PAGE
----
01 November 2019
Jersey’s occupational therapy department is taking part in a national event aimed at celebrating the work the profession does to improve people’s lives.
The 60-strong staff who work across Health and Community Services are taking part in Occupational Therapy Week which runs from Monday 4 November until Friday 10 November. The aim of the week is to highlight the positive impact that occupational therapy has on people’s lives.
Jersey’s HCS’s occupational therapy department offers both mental and physical support to islanders of all ages through a variety of methods. Last year, the department received 4,400 referrals – an average of 300 a month. It also conducted 6,400 home visits and 9,200 inpatient visits at the General Hospital as well as offering technical support in the form of equipment and wheelchairs to 4,700 islanders.
This year, the theme of the awareness week is "Small Change, Big Impact" which aims to celebrate the little things that occupational therapists do which can have a dramatic impact on a person’s independence and wellbeing. Throughout the week, the Government of Jersey will be championing the work of Jersey’s team across its social media channels using the hashtag: #SmallChangeBigImpact.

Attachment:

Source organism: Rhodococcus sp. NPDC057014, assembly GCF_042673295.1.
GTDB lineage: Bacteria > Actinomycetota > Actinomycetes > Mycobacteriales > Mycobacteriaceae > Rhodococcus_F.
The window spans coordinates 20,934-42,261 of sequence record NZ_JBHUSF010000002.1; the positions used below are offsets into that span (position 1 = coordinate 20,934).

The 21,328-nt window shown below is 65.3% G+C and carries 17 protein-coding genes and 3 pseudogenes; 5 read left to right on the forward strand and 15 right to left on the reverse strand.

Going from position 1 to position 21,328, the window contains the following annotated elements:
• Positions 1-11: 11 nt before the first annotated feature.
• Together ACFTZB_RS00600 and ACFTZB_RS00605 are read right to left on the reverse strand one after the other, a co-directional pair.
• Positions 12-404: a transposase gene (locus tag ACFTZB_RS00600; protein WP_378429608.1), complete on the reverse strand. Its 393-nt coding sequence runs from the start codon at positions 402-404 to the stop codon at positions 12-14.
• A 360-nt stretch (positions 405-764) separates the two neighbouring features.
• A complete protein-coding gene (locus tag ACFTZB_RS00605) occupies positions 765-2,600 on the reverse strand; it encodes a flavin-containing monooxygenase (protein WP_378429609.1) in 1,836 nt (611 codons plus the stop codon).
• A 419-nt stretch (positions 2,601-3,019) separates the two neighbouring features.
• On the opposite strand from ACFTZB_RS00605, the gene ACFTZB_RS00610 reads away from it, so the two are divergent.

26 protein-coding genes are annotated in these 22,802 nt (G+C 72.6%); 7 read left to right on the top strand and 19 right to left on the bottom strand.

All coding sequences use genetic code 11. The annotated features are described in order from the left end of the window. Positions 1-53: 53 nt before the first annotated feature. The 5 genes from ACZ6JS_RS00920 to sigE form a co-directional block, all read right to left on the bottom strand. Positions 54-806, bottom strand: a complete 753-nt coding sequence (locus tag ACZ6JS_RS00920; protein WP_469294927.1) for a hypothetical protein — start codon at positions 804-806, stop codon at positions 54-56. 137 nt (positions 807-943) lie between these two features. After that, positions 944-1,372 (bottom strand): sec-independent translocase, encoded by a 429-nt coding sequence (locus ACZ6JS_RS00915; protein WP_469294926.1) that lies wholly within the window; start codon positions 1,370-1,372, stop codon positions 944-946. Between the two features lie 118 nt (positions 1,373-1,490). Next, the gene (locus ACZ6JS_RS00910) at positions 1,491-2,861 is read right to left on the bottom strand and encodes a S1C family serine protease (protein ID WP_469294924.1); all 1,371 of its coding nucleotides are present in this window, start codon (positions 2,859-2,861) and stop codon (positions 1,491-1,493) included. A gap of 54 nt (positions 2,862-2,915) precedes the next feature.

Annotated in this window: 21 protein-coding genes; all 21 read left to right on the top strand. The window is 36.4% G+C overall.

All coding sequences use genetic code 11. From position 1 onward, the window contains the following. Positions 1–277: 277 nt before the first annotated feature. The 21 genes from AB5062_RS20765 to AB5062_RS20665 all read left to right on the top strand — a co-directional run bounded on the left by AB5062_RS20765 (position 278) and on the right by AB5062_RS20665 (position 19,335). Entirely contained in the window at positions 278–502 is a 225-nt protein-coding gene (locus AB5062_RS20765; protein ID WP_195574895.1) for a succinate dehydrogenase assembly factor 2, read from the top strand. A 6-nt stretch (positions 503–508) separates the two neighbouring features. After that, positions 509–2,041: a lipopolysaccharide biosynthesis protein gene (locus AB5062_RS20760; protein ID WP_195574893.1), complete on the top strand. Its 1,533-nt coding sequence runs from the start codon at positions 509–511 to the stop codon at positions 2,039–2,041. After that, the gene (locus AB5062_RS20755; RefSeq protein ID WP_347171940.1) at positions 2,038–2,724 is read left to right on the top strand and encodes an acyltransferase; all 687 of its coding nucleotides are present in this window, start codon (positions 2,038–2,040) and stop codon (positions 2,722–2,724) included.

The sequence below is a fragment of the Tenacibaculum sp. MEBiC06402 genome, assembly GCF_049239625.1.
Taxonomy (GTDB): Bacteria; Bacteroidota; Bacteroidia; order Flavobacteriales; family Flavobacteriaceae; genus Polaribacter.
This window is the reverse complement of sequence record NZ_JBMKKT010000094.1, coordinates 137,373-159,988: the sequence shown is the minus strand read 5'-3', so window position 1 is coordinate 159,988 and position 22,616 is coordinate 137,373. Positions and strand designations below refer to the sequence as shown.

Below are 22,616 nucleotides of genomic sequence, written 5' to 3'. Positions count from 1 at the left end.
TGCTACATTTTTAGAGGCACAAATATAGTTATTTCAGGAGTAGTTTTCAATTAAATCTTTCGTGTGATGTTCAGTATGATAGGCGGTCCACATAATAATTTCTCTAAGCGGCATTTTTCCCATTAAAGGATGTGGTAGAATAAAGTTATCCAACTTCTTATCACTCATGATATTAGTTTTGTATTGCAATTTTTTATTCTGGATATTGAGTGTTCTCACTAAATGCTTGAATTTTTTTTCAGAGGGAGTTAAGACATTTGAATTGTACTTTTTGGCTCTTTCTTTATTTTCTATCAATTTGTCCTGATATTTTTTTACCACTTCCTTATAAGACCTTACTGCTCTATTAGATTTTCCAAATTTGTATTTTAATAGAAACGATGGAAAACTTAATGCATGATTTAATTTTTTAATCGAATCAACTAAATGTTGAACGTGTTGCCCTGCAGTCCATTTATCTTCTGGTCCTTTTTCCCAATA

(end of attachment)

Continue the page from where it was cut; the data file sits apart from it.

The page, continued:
One such example is the department’s technical services team which has helped a young islander with cerebral palsy, who was unable to use the swipe function on their smart phone due to limited hand function. By creating a stand – which cost about £2 to make – that attaches to the young person’s wheelchair the islander now has full use of their phone.
Agnetta Nerac, deputy head of occupational therapy for Health and Community Services, said: "Occupational Therapy Week is a lovely opportunity to demonstrate the work we do and the impact we can have on islanders’ lives.
"Occupational therapy is one of those professions that people don’t necessarily know a lot about. It is a very rewarding career as we do make a big difference to people’s lives by enabling their independence, maintaining their skills and improving their quality of life."